Inline effects: Max Humanizer and Drum Buss on the drums. Some Glue Compressor on the baritone, with some Auto-Filter with drive on the cleaner chordal baritone parts.

Sends: Delay on drums, with two different convolution reverbs (one with high-pass auto-filter to prevent boominess) on the baritone.

Title comes from their being 75 uniform polyhedra, if you omit the infinite ones.

Here's one I recorded in a few quick, improvisatory sessions, but it needed a bit of attention to edit together. My initial thought was to emphasize toms and kick, avoiding the snare if I could, and then respond to that. (There's a snare rimshot sound every so often, but no overt snare hits.)

Recording the guitar went quickly, though once I'd settled on which key I preferred, I did need to go back and record a bit more. With bass, I'd recorded a bunch of parts, and ended up throwing most of them out, going instead with lines I tracked last in arrangement view.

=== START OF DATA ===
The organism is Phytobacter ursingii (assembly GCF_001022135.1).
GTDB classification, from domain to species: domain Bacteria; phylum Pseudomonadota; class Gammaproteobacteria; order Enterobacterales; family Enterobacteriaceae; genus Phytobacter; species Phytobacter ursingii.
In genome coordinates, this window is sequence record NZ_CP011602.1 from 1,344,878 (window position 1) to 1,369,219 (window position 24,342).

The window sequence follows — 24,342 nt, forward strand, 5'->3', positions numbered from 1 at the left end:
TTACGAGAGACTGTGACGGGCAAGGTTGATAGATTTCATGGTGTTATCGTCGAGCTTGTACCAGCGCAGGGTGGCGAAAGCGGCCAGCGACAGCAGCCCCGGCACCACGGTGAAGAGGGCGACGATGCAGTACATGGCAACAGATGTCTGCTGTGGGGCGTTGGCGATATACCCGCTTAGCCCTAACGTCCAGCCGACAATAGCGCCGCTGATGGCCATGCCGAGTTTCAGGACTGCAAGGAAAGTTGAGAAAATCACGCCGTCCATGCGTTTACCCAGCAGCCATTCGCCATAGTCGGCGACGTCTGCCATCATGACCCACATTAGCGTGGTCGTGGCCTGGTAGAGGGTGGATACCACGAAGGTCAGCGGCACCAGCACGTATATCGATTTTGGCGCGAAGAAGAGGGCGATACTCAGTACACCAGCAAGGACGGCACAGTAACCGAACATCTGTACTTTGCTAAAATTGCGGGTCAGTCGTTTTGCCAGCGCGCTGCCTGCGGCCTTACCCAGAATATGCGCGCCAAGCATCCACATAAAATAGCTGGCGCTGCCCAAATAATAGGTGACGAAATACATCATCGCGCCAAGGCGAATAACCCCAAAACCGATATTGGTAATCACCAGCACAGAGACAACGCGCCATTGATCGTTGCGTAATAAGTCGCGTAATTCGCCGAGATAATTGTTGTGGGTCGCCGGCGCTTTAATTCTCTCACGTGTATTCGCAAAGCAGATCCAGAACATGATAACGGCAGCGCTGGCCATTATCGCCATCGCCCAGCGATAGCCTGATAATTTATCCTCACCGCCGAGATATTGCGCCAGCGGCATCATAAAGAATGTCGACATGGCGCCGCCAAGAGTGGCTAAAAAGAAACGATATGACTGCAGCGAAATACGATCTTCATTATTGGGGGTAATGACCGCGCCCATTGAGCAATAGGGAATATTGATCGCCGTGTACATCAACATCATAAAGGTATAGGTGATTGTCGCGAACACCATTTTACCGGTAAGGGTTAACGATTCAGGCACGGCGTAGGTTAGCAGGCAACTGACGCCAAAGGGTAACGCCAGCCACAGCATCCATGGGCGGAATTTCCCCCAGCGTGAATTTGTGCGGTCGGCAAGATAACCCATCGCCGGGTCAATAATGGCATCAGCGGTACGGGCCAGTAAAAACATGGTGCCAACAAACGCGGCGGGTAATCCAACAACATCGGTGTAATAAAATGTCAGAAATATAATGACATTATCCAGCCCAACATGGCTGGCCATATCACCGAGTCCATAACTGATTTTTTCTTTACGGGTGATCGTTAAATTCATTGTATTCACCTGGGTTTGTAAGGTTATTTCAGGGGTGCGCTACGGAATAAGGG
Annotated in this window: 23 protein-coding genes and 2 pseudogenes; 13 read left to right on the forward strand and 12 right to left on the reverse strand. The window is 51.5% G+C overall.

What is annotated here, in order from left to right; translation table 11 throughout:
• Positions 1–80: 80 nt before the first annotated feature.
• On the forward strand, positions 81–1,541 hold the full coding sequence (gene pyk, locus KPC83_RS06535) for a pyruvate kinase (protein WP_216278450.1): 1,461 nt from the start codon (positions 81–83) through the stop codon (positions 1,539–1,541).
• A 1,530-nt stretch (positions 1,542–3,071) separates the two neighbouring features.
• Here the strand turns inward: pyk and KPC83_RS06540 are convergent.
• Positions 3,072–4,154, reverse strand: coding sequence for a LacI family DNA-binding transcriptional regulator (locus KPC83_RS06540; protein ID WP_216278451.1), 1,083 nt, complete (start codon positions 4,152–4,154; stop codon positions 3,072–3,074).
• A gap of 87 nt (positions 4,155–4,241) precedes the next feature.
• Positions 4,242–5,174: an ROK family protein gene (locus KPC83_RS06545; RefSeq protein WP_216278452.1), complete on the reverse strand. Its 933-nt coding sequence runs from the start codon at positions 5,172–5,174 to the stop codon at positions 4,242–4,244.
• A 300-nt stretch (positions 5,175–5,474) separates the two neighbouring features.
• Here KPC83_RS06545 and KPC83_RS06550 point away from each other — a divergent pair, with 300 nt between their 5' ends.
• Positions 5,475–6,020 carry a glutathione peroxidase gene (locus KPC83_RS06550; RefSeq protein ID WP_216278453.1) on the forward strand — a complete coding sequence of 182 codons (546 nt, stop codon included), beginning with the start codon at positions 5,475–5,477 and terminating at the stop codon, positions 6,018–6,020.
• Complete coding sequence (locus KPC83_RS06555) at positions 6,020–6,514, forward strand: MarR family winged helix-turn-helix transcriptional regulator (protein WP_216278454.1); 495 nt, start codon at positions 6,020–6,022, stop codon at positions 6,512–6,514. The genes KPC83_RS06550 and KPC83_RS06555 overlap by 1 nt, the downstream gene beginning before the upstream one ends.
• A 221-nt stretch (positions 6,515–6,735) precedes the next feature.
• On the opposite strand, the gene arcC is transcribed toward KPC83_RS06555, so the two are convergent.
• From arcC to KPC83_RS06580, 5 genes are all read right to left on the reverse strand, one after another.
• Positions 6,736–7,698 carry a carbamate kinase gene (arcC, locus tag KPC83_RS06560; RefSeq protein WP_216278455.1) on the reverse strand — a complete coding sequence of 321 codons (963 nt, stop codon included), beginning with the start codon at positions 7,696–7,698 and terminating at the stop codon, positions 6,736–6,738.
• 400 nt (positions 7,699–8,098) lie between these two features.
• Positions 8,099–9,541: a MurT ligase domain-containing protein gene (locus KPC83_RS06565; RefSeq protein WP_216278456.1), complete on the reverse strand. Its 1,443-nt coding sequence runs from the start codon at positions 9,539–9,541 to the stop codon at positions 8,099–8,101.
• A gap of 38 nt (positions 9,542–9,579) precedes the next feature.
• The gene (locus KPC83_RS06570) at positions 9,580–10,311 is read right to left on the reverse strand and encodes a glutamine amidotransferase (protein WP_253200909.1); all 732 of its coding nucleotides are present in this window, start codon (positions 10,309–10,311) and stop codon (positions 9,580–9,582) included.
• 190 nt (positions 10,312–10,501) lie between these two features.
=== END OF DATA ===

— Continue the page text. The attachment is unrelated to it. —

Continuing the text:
Guitar: PureSalem Mendiola straight into the Focusrite. (Each channel got inline Auto-Filter for drive/coloration). Bass: 80s Epiphone Embassy II (neck pickup only). EQ-8 for some low-end rolloff. Drums: Ableton 64 Pad Kit Special, with Max Humanizer.

Sends: Valhalla Supermassive, Ableton Delay, convolution reverb with Auto-Filter to roll off lows.

Title comes from the lenticular galaxy NGC 74.

Kind of a lot going on this weekend, but I thought to make a trilogy of all-baritone pieces. So here's another.

Drums: Drum Rack of Ableton's Towel Kit, with Max Humanizer. Maybe the challenge here was simplifying the drums enough to work with the guitar.

Guitars: 2008 Danelectro Baritone, no effects. Some inline Auto-Filter and Glue Compressor on the left and right channels (with cabinet on one), and a bit of EQ-8 to roll off the bass.

Sends: one Echo, one Valhalla Supermassive, and one convolution reverb.

Title comes from the number of bits in the Arecibo message.